Need to Set Up Virtual Classrooms? Here’s How Miami University Did It
This DIY virtual classroom setup at Miami University might serve as a template for other campuses.
In light of the coronavirus, distancing and the remote classroom, all of us have been scrambling to not only finish a semester, but now to embark on a hybrid virtual classroom setup. If we rest our laurels on the mainstream of AV technologies, the industrial solutions get very expensive.
My goal? To produce a very portable, very flexible and inexpensive virtual classroom setup to reduce the needs for many faculty to double their load by creating classroom content and online content. After all, why should we double their load if we don’t have to?
The result of the effort has been what I’ll call the Mobile Mini and the Mobile Micro solution for giving faculty what they need to keep teaching with a minimum of classroom interruption when on campus.
Both devices are typically the same, so I’ll focus on the core of the system. All that changes is the size and weight of the mount solution to make it much more convenient to carry between several buildings if faculty need to move this across campus.
In the photo below, is the core system. It’s an iPad (and any iPad will work, but there are differences I’ll outline later), and a Beyerdynamic Phonum mounted on a common microphone stand.
- iPad (128GB+, prefer faulty-assigned for efficiency reasons) – $450 – $750
- Beyerdynamic Phonum – $200
- AirTurn Mano iPad mount – $50
- Mic Stand of choice – $80 – $200 (small vs. large wheeled versions)
- Tray to host Phonum – $20
Ballpark costs for full range, HD video streaming solution for any classroom (regardless of current classroom capabilities): $800-$1200.
This is a complete mobile solution that can take you to the great outdoors if need be.
What you see on the tray above is the heart of this system – the Beyerdynamic Phonum. It’s actually a Bluetooth speaker/mic meant for conferencing. It hosts three microphones on the top-side that can be used in one of three ways:
- Follow the speaker around the room. It activates the closest mic and the other two serve to help cancel noise (HVAC, room echos, etc.).
- Condenser mic mode to the front of classroom. This mode is good for lecture-only with little side-to-back coverage.
- An omnidirectional mode where equal pickup is from all around the device. This is great for a lot of class participation that happens rapidly, i.e. high levels of interaction.
Its battery retention is excellent and in-use life has been amazing. I’ve used it for a 5-6 hour demo and only seen a reduction to 60% battery life left.
It recharges and can be powered and connected via the included USB-C cable.
The ‘remote student voice’ is the down-firing 360-degree speaker built into the Phonum. It easily covers a 30 to 50-seat classroom. If you have a larger space, several Phonums can be connected for additional coverage.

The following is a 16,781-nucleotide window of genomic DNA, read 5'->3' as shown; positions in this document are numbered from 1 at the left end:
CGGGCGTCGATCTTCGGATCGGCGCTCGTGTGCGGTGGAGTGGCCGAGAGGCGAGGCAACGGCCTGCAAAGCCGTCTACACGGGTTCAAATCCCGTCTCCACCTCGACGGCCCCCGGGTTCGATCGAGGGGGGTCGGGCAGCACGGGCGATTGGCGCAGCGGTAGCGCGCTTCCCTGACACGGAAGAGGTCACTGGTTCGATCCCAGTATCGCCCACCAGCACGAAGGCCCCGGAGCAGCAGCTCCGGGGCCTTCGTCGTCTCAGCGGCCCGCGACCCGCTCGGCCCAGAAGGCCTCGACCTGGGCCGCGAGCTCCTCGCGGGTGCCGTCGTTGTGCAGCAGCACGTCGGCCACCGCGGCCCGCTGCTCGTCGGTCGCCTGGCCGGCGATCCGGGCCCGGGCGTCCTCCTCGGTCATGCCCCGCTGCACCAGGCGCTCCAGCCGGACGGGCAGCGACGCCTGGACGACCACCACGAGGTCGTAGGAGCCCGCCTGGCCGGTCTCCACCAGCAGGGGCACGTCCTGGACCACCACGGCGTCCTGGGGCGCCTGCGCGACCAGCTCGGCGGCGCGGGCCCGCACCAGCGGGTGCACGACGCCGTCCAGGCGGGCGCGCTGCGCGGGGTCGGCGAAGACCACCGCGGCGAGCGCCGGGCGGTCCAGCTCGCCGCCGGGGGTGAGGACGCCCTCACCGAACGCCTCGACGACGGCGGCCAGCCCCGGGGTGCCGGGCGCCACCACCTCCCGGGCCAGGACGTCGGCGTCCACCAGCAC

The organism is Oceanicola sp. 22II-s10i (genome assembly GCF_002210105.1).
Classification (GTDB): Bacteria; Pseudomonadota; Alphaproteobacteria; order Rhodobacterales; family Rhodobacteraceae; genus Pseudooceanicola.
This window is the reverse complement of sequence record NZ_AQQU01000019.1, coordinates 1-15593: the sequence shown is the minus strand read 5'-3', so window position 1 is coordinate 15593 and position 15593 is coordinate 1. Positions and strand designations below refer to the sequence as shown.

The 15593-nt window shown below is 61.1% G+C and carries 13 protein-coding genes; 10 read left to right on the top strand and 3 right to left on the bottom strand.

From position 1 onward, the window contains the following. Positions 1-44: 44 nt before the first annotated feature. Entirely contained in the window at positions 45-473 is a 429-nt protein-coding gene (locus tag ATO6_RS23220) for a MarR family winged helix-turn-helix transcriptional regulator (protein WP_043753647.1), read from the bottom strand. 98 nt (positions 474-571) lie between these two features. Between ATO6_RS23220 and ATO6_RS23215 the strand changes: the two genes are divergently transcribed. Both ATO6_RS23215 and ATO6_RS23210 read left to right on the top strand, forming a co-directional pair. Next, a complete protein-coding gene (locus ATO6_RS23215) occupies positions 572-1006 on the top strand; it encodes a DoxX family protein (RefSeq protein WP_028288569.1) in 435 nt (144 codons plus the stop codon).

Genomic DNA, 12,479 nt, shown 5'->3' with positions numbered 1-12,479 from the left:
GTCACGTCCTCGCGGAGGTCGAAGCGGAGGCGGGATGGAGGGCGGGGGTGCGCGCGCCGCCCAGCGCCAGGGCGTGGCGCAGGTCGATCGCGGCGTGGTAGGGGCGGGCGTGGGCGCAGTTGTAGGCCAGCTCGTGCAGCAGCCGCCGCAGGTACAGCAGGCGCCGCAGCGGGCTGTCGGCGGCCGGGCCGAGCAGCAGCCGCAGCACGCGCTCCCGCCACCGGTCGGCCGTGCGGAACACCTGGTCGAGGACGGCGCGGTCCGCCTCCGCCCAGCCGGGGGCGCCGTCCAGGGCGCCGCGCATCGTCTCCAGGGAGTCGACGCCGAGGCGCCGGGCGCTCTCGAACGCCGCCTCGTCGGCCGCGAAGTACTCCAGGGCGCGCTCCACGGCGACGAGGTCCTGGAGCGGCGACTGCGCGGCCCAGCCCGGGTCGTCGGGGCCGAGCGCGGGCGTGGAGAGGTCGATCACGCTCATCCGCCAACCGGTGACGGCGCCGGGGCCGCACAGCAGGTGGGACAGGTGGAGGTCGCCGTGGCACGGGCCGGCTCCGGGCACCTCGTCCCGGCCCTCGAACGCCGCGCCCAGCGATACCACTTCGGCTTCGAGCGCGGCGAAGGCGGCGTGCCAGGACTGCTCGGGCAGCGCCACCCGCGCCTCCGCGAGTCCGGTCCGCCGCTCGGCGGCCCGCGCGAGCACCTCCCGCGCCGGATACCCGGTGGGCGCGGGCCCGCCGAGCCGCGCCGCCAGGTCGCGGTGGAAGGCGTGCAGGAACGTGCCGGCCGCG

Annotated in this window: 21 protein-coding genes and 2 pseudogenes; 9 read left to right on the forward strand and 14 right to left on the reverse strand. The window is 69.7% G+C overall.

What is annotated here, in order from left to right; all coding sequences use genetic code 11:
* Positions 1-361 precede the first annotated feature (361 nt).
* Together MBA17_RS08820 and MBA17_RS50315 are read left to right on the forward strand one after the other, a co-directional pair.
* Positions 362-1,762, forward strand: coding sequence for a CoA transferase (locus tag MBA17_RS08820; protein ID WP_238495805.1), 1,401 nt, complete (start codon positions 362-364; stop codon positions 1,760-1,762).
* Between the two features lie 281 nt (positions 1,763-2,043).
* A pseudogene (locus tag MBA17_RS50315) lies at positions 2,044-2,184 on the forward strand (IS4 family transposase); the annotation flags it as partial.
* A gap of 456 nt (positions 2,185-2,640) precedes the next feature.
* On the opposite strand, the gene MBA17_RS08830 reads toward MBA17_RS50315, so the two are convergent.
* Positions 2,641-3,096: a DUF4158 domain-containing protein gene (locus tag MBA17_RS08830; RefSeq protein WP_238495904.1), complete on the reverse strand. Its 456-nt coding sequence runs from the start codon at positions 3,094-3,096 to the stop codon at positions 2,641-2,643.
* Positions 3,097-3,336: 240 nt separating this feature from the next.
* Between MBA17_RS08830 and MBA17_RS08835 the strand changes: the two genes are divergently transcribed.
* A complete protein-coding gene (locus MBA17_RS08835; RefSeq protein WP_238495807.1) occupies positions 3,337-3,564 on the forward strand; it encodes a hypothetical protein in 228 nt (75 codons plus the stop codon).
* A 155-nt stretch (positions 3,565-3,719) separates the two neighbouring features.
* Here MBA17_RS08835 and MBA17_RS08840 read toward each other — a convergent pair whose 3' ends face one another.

The second key component is the iPad. Most would think it would be first and foremost, however, you can get by with a simple smartphone if the need arises.
The iPad Pro creates perhaps the best scenario as the cameras are very nice in reproducing a depth of view unequaled.
Also, one with a larger screen has the advantage of giving the instructor a great view of the student participating at any given moment from remote (granted, if the student streams video). And, the iPad is more forgiving when producing a grid view of remote students via WebEx, etc.
Streaming vs. Recording locally – One other important criterion I had was that, paraphrasing an age-old Theatre adage, “the class must go on!” It is no surprise that it is not a question of IF, but WHEN the network will drop out or stall for a length of time.
When we all start back to mass streaming, many of my Creative Art colleagues were rather upset at the unreliability of streaming solutions in general.
No matter if we use WebEx or Google Meets, etc., neither our nationwide infrastructure nor the services we subscribe to can guarantee their piece of the solution will hold to mass usage.
That’s a reality we have to live with and overcome.
To counter that, I highly recommend the device in use have a minimum 128GB of internal storage to accommodate the heaviest of direct-to-device recording for hours.
If you teach with both sync and async-style content, you could use most any device for streaming. Again, the iPad (or similar) is the much better device for in-class visual.
Now, about the visual side. Since the Phonum is a Bluetooth device, it leaves the port free on the iPad.
I have successfully tethered that to the laptop connection (HDMI) in our rooms with overhead data projectors, and you can then see the remote class in grid view if utilizing WebEx.
So, you can actually emulate the full HyFlex model with a mobile solution well under $1,000.
The last noteworthy device is the Airturn Manos tablet/phone mount.
Attaching to any standard mic stand, this single device quickly mounts anything you may have, from smartphone to large tablets with two spring-loaded clips on a hinge-style mount.
The mount will rotate to any angle and is strong enough to secure a device that’s raised up overhead and pointed downward, as if looking overtop a potter’s wheel or other 3D project.
That’s the heart of this system. Now to turn focus on its faculty-assigned advantage, diversity and the support model.
Faculty-assigned advantage – Any system is a total waste of time if it expects double the efforts on faculty. An iPad (or any) assigned to the faculty prevents a lot of unforeseen issues at class-time-start.
Remember getting your new device? There are always the 5-6 areas of login, cloud service access, your credentials stored in the device….and then we’re all happy until the next device replaces it.